How to Report a Guardian Ad Litem

Guardians ad litem are usually attorneys.
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Family courts are increasingly using guardians ad litem to determine proper disposition of child custody cases. A guardian ad litem is a person hired by the courts to represent the child. They are usually attorneys who can file motions and pleadings. Though the guardian ad litem system was instituted to protect children, many parents encounter guardians ad litem who fail to competently perform their jobs, who are biased or who do not protect the best interests of their children. In order to prevent other children from being harmed, it's important to report bad, biased or incompetent guardians ad litem.

Obtain a second opinion on the guardian ad litem's report. An expert who disagrees with the guardian ad litem and who can point to errors in his methodology is vital. Avoid hiring experts who always represent mothers or fathers. Instead, seek an unbiased expert witness who is trained in child psychology. Most family courts provide listings of approved expert witnesses, and your state board of psychologists can also direct you to an appropriate expert.

Determine if your state has a guardian ad litem licensing or regulatory board. You can find these boards by contacting your secretary of state's office or visiting the secretary of state's website. If there is a regulatory board, this is the proper venue for your complaint. Forward all paperwork, documentation and evidence you have to the board. Send the testimony of your expert witness with your complaint.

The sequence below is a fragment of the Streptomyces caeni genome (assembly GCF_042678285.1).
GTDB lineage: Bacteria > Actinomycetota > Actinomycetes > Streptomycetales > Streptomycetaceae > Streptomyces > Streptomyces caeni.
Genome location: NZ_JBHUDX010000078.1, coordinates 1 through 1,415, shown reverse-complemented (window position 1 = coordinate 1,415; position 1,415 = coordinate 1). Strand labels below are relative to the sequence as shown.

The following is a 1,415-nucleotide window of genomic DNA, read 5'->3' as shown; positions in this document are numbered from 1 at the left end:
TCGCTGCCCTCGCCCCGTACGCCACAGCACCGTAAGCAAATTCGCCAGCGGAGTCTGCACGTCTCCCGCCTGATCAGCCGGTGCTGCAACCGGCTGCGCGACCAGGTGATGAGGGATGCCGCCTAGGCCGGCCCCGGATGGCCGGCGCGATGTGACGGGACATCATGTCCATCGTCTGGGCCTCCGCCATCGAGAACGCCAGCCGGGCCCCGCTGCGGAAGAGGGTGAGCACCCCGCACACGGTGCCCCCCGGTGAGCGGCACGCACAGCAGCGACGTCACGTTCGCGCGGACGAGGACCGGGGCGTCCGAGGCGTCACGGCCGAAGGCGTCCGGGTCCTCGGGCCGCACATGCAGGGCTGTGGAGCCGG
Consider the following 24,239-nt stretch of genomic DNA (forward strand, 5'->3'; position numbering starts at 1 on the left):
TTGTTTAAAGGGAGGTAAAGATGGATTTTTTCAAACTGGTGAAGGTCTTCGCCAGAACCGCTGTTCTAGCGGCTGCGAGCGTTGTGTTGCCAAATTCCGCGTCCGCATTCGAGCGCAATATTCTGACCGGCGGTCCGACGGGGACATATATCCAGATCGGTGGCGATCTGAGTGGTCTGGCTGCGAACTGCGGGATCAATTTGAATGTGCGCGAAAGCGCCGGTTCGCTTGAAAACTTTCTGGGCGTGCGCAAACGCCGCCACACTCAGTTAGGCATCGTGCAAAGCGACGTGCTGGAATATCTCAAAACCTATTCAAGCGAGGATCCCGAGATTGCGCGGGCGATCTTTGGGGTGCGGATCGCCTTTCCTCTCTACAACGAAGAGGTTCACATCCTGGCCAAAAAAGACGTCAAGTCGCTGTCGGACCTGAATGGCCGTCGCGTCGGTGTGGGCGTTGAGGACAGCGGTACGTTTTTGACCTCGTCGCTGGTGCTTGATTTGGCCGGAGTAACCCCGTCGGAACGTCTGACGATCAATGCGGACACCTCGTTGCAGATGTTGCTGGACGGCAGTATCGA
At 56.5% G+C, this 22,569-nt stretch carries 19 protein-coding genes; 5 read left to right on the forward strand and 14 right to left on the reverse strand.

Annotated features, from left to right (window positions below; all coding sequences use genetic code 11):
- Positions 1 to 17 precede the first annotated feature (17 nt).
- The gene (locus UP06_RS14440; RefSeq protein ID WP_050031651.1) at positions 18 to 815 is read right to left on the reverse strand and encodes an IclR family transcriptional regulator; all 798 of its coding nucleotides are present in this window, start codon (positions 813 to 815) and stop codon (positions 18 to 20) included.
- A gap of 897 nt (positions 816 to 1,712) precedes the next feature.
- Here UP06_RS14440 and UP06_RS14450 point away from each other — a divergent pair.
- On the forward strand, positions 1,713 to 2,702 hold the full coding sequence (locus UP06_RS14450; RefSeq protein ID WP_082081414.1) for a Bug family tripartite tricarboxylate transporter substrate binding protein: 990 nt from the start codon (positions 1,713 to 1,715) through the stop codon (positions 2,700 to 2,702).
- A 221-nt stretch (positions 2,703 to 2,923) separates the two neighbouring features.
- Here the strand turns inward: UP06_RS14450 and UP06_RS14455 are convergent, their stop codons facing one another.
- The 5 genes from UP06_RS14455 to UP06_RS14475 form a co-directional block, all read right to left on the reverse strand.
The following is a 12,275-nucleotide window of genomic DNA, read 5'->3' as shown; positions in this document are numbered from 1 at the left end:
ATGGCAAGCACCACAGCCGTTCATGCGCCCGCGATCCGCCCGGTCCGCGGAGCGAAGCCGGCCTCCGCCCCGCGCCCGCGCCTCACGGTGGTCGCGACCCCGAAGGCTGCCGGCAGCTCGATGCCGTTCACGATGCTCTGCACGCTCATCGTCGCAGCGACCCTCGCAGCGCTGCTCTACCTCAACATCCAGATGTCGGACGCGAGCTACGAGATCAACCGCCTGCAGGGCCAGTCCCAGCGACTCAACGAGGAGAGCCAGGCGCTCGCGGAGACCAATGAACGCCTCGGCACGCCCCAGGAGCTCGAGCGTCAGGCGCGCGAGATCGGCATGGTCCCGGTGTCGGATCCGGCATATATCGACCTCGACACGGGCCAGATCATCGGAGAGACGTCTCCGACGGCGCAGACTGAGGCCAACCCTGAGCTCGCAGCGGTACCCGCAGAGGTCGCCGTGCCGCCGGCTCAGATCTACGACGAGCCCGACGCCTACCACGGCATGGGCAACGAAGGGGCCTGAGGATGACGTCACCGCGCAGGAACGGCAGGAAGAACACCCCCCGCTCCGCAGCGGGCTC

Read More: Responsibilities of a Guardian Ad Litem

Report the guardian ad litem to your state bar. Because most guardian ad litems are attorneys, they are responsible for following normal ethical principles dictated by the bar association. Send the report of your expert and all paperwork and documents to the state bar.

Ask your attorney to submit a motion to remove the guardian ad litem to the judge in your case. If the judge agrees that the guardian ad litem has violated ethical norms, she will be removed and a new guardian will be appointed. If the court has issued a custody order based upon the recommendations of the guardian ad litem, this order may be changed.


  • Never report a guardian ad litem simply because you disagree with her decision. You must only report serious ethical breaches. Doing otherwise can harm your case and even subject you to a defamation lawsuit.

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